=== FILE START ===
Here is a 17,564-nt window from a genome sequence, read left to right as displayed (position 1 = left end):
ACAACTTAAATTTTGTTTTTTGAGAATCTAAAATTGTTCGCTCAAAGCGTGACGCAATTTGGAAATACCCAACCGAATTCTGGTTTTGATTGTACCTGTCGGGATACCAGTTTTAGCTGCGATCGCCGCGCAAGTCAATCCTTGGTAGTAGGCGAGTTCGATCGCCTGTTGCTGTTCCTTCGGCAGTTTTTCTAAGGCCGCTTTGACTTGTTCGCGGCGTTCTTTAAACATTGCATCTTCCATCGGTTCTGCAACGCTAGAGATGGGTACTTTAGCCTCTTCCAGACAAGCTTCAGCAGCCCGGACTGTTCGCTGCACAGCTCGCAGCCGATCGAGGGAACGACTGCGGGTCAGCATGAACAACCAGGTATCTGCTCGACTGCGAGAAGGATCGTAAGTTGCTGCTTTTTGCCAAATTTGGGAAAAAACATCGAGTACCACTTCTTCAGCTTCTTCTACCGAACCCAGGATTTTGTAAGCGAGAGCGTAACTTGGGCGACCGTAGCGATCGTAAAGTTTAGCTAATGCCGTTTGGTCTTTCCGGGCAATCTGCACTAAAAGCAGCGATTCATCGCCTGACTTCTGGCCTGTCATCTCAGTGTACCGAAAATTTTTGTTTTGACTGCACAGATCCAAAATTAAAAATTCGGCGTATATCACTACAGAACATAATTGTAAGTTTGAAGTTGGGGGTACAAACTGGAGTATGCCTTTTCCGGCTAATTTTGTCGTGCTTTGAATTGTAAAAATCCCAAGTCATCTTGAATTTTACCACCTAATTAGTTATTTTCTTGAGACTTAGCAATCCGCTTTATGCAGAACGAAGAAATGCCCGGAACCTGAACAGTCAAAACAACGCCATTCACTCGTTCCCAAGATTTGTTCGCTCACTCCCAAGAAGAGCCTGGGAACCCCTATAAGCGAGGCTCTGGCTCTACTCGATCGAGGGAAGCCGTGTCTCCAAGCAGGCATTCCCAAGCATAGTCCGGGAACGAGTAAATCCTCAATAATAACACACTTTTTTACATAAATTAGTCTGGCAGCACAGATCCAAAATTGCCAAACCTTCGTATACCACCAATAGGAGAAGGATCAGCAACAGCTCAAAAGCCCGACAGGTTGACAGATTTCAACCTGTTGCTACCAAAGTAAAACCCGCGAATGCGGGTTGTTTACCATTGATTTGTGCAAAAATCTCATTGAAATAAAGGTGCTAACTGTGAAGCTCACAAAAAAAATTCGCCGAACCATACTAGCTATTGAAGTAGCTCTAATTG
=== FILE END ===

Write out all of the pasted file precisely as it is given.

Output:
Here is a 17,564-nt window from a genome sequence, read left to right as displayed (position 1 = left end):
ACAACTTAAATTTTGTTTTTTGAGAATCTAAAATTGTTCGCTCAAAGCGTGACGCAATTTGGAAATACCCAACCGAATTCTGGTTTTGATTGTACCTGTCGGGATACCAGTTTTAGCTGCGATCGCCGCGCAAGTCAATCCTTGGTAGTAGGCGAGTTCGATCGCCTGTTGCTGTTCCTTCGGCAGTTTTTCTAAGGCCGCTTTGACTTGTTCGCGGCGTTCTTTAAACATTGCATCTTCCATCGGTTCTGCAACGCTAGAGATGGGTACTTTAGCCTCTTCCAGACAAGCTTCAGCAGCCCGGACTGTTCGCTGCACAGCTCGCAGCCGATCGAGGGAACGACTGCGGGTCAGCATGAACAACCAGGTATCTGCTCGACTGCGAGAAGGATCGTAAGTTGCTGCTTTTTGCCAAATTTGGGAAAAAACATCGAGTACCACTTCTTCAGCTTCTTCTACCGAACCCAGGATTTTGTAAGCGAGAGCGTAACTTGGGCGACCGTAGCGATCGTAAAGTTTAGCTAATGCCGTTTGGTCTTTCCGGGCAATCTGCACTAAAAGCAGCGATTCATCGCCTGACTTCTGGCCTGTCATCTCAGTGTACCGAAAATTTTTGTTTTGACTGCACAGATCCAAAATTAAAAATTCGGCGTATATCACTACAGAACATAATTGTAAGTTTGAAGTTGGGGGTACAAACTGGAGTATGCCTTTTCCGGCTAATTTTGTCGTGCTTTGAATTGTAAAAATCCCAAGTCATCTTGAATTTTACCACCTAATTAGTTATTTTCTTGAGACTTAGCAATCCGCTTTATGCAGAACGAAGAAATGCCCGGAACCTGAACAGTCAAAACAACGCCATTCACTCGTTCCCAAGATTTGTTCGCTCACTCCCAAGAAGAGCCTGGGAACCCCTATAAGCGAGGCTCTGGCTCTACTCGATCGAGGGAAGCCGTGTCTCCAAGCAGGCATTCCCAAGCATAGTCCGGGAACGAGTAAATCCTCAATAATAACACACTTTTTTACATAAATTAGTCTGGCAGCACAGATCCAAAATTGCCAAACCTTCGTATACCACCAATAGGAGAAGGATCAGCAACAGCTCAAAAGCCCGACAGGTTGACAGATTTCAACCTGTTGCTACCAAAGTAAAACCCGCGAATGCGGGTTGTTTACCATTGATTTGTGCAAAAATCTCATTGAAATAAAGGTGCTAACTGTGAAGCTCACAAAAAAAATTCGCCGAACCATACTAGCTATTGAAGTAGCTCTAATTG